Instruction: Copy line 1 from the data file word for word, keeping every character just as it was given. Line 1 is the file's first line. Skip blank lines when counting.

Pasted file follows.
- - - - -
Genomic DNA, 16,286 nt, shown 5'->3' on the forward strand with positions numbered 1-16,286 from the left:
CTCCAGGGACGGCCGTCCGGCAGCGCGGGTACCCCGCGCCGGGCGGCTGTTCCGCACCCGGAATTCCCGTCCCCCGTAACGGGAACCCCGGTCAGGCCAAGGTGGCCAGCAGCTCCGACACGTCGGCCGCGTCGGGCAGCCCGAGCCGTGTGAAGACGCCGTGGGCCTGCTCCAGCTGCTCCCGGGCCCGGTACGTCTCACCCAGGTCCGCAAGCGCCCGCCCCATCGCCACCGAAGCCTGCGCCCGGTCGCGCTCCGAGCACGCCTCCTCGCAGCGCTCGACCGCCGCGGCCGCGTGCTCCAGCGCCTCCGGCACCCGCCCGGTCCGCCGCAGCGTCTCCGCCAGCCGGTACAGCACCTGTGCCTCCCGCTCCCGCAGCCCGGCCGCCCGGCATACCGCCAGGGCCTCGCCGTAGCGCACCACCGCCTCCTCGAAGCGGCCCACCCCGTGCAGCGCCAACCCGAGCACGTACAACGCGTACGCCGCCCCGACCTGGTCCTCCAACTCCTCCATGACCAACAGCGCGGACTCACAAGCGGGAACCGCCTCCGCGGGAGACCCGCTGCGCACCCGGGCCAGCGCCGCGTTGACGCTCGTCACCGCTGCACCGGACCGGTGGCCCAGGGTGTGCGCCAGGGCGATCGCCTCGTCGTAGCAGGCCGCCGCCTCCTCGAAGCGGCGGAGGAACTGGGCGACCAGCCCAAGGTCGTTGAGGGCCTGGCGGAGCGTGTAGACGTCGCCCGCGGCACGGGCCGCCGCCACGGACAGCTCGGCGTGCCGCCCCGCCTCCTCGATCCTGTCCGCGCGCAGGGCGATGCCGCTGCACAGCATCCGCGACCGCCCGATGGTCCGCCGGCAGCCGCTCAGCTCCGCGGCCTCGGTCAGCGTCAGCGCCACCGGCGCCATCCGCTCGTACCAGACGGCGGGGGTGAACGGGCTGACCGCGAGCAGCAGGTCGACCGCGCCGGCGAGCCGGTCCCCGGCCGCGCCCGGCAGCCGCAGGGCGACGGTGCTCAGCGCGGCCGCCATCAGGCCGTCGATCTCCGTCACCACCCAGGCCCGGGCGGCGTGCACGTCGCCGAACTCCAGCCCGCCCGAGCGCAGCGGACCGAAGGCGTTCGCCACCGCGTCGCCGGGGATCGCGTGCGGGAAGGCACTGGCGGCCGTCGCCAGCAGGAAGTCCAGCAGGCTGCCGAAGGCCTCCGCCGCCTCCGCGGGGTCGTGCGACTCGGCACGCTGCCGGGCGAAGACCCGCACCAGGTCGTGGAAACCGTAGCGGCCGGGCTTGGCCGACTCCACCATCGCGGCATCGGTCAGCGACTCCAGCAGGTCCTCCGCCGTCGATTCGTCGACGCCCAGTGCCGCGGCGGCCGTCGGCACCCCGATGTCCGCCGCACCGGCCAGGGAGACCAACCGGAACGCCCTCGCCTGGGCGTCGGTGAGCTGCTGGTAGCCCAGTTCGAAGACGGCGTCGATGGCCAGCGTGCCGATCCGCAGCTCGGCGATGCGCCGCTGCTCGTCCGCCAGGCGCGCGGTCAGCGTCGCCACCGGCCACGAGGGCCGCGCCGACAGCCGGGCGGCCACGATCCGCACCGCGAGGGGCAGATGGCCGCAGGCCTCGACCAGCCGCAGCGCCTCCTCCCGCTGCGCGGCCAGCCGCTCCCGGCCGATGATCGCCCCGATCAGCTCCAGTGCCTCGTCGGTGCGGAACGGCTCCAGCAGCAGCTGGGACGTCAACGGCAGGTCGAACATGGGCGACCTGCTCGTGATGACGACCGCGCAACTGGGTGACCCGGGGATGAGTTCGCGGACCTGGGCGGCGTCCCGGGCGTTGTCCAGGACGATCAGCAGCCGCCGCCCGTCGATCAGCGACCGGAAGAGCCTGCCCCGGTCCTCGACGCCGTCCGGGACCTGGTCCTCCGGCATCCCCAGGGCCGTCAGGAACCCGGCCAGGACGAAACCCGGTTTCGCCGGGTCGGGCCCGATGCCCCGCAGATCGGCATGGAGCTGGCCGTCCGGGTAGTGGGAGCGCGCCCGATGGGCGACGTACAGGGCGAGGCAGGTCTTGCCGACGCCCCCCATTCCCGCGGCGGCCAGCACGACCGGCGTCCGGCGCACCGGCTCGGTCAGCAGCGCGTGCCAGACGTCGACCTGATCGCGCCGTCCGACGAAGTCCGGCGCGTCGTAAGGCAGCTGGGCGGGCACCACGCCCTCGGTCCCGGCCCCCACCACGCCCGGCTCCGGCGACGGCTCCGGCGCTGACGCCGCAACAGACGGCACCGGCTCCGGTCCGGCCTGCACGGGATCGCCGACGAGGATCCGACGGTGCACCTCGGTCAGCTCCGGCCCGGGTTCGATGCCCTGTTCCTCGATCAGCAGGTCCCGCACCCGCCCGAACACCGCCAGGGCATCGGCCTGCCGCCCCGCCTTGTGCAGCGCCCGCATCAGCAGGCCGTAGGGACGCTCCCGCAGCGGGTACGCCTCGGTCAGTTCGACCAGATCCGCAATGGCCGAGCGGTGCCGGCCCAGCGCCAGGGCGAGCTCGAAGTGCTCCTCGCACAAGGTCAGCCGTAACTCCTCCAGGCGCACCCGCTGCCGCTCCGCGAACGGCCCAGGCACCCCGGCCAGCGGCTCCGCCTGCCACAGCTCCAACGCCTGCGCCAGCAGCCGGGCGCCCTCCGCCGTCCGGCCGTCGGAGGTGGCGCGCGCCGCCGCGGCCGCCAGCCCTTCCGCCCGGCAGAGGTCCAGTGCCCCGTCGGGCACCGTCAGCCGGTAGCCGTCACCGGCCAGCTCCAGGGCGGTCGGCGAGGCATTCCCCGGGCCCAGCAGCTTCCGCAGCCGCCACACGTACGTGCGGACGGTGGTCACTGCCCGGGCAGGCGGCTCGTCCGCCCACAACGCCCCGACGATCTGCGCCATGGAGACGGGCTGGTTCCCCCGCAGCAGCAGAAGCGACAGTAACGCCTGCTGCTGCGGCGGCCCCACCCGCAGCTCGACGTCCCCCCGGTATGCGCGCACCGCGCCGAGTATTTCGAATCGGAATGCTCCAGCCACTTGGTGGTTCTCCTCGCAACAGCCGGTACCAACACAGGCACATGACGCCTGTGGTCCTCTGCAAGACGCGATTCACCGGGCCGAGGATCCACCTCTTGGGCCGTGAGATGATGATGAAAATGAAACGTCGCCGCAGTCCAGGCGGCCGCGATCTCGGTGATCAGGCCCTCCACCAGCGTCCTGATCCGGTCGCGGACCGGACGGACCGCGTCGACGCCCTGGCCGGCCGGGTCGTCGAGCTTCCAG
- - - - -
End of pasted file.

Genomic DNA, 16,286 nt, shown 5'->3' on the forward strand with positions numbered 1-16,286 from the left: